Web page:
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Do women naturally make better leaders than men?

The premise: 55,000 professionals from 90 countries, surveyed by the Korn Ferry Hay Group between 2011 and 2015, think that women have better emotional and social skills than men. These skills are essential for modern managers, so are women a better leadership bet than men in suits?

 

 

THE BUSINESS COACH

Avril Henry AFAIM

Author, business coach and director of Avril Henry & Associates

We have to be careful about making assumptions about gender, but men and women do lead differently. Men tend to command and control by being directive. But all of my leadership studies over the years have shown that a principal thing that people want in a leader is a good listener. Women are better listeners. Men tell; women ask.

I’m working with some male officers in the [Australian] Army at the moment and am explaining the importance of active listening skills in good leadership. It’s taken them a while to learn but they are amazed at how effective it is.

 

 THE MANAGING DIRECTOR

Phil Crenigan FAIM

Principal and managing director of coaching practice Executive Turning Point

When I coach, the principles of leadership are not orientated to gender. The greatest drivers of performance are setting a clear direction and listening skills. It’s important to make people know that their opinion counts and that they are an integral part of an organisation rather than just a number.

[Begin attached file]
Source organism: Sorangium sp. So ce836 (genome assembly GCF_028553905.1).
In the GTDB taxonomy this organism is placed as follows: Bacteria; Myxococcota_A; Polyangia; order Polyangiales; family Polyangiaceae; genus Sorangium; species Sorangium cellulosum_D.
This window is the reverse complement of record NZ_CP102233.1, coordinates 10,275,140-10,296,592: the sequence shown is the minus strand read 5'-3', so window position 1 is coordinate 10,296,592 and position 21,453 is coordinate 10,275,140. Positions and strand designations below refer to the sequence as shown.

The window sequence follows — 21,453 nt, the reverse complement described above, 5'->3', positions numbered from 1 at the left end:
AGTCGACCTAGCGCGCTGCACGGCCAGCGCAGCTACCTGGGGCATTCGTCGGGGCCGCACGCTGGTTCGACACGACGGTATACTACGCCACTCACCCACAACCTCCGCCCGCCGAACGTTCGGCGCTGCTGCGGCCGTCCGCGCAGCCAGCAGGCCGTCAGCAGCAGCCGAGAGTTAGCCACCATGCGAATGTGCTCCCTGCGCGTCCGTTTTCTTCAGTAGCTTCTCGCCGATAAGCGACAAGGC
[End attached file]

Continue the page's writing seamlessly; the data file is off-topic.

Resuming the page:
Women are particularly strong in listening skills. They are more collaborative and less alpha. They are good at providing feedback. They also tend to be more patient. However I do know some male leaders with extraordinary EQ [emotional intelligence] and listening skills.

Gifted leaders are neither male nor female. They appreciate diversity.

THE TALENT PRACTICE LEAD

  

Wendy Montague

Director and talent practice lead at Korn Ferry Hay Group

Our research shows that they are better leaders. [At Korn Ferry Hay Group] we recently had reports from 20,000 employees about 5000 leaders. Women had a more positive effect on their teams than the males in our study because they use a broader range of leadership styles when needed.

Women use different ways of influencing their employees and our research overall says that the more leadership styles you can use, the better the engagement with your people will be. To get ahead, women have to influence more people and show that they are ready for leadership in ways that maybe men don’t necessarily have to.

What we have also found is that women are more driven to do team-building activities.

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